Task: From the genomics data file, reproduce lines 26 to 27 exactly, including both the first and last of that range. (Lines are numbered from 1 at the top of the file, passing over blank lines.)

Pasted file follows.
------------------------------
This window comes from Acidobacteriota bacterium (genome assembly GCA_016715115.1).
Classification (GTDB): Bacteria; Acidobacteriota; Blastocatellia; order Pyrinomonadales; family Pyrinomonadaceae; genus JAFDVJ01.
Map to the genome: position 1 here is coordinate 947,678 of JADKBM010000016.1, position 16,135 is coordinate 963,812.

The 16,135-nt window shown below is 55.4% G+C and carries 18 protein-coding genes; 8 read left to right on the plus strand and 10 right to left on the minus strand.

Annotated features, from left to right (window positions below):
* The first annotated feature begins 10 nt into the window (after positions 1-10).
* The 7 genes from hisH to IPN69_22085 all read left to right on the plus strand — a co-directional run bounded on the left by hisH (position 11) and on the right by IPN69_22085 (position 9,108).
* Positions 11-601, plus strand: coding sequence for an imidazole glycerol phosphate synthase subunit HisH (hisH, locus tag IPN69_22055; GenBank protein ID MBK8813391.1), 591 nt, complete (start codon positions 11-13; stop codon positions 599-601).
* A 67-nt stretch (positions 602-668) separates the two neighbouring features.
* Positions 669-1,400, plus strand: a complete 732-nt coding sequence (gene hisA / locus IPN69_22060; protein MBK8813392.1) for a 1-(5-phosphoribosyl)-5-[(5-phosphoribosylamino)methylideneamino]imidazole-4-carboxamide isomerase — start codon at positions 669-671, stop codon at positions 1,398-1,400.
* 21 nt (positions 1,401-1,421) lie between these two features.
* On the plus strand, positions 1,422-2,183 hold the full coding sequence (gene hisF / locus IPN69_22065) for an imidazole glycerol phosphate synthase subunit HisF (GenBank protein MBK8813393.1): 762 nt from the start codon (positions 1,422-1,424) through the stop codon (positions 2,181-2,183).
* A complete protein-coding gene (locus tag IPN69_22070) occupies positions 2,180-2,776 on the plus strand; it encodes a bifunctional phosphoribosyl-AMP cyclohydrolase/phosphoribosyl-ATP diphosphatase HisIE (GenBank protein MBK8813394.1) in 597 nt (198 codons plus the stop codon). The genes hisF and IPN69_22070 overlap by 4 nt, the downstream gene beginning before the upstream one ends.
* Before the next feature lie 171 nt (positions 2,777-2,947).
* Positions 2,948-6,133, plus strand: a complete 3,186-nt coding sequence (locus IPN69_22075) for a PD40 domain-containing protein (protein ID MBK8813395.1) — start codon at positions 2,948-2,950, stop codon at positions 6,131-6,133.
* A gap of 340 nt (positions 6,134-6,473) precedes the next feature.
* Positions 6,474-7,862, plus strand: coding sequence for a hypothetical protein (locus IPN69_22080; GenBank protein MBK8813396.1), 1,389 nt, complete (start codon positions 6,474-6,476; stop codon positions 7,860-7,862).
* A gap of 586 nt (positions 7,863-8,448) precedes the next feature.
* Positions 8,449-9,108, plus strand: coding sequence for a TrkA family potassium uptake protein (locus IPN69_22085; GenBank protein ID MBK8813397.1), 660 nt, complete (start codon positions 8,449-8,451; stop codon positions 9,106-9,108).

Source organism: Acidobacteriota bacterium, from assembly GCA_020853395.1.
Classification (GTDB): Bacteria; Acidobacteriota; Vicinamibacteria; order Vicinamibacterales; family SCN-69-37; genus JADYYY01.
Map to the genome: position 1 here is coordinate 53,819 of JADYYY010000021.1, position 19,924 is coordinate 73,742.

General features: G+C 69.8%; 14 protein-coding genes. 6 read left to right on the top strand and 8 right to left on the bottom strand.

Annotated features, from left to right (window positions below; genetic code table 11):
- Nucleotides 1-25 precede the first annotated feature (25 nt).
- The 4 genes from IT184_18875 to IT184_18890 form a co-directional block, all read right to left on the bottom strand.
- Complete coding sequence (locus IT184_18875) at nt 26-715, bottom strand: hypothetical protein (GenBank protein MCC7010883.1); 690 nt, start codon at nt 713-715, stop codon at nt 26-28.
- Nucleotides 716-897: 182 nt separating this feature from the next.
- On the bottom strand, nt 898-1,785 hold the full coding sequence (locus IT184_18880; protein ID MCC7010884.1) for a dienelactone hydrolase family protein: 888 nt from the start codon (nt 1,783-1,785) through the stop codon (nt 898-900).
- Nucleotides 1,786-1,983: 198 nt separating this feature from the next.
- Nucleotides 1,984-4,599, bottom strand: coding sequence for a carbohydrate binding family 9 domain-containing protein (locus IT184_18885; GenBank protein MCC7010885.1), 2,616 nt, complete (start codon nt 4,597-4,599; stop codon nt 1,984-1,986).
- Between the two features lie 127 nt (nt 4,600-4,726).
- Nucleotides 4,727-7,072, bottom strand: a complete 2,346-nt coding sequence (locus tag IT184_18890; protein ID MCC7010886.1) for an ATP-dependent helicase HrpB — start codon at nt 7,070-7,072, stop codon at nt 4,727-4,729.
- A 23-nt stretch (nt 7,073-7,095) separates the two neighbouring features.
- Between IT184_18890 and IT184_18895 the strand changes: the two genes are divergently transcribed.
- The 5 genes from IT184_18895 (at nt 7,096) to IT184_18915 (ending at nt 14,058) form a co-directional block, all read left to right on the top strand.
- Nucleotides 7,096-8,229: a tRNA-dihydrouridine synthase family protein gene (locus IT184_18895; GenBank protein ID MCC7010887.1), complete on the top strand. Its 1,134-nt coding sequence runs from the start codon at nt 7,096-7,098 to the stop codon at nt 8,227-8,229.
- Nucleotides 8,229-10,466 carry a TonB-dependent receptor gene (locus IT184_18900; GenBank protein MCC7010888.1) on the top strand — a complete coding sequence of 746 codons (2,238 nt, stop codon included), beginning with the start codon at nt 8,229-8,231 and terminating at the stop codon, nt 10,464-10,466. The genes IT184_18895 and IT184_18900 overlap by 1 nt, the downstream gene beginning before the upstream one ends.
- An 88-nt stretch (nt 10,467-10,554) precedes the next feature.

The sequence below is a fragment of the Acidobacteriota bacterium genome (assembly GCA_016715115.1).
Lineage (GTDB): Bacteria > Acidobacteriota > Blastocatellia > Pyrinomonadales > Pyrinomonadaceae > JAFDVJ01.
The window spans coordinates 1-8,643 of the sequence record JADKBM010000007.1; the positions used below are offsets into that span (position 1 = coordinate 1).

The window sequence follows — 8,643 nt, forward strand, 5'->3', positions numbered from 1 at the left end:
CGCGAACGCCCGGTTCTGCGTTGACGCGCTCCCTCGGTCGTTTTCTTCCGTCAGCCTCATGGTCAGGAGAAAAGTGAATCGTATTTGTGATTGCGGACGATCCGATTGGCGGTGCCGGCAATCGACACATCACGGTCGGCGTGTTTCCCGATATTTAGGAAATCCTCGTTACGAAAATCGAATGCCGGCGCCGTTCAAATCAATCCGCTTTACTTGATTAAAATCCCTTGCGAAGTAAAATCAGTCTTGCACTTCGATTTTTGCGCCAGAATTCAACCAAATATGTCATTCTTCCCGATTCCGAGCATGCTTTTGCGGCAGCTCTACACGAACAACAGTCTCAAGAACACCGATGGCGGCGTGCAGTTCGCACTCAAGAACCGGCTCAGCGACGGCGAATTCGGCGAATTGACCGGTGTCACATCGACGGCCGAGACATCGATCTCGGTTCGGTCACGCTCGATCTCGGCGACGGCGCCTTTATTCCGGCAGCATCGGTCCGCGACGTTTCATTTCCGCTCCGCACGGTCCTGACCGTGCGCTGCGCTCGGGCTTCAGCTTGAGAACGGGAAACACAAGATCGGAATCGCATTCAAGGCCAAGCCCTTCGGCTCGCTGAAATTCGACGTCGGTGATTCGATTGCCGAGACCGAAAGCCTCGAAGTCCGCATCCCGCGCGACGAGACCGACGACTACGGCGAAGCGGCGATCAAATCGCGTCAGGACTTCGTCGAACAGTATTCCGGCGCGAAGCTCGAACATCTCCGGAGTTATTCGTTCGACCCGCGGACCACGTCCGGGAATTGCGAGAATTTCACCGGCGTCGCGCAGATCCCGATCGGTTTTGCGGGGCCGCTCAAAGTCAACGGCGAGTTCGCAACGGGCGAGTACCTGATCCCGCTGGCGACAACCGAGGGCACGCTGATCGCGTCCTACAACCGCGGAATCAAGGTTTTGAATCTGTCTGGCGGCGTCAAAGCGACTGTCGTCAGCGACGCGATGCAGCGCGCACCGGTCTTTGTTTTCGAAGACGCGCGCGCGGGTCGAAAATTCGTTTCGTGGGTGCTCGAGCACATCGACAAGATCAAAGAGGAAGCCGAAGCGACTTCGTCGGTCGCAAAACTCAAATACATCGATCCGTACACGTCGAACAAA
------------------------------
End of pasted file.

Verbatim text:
- The 4 genes from IT184_18875 to IT184_18890 form a co-directional block, all read right to left on the bottom strand.
- Complete coding sequence (locus IT184_18875) at nt 26-715, bottom strand: hypothetical protein (GenBank protein MCC7010883.1); 690 nt, start codon at nt 713-715, stop codon at nt 26-28.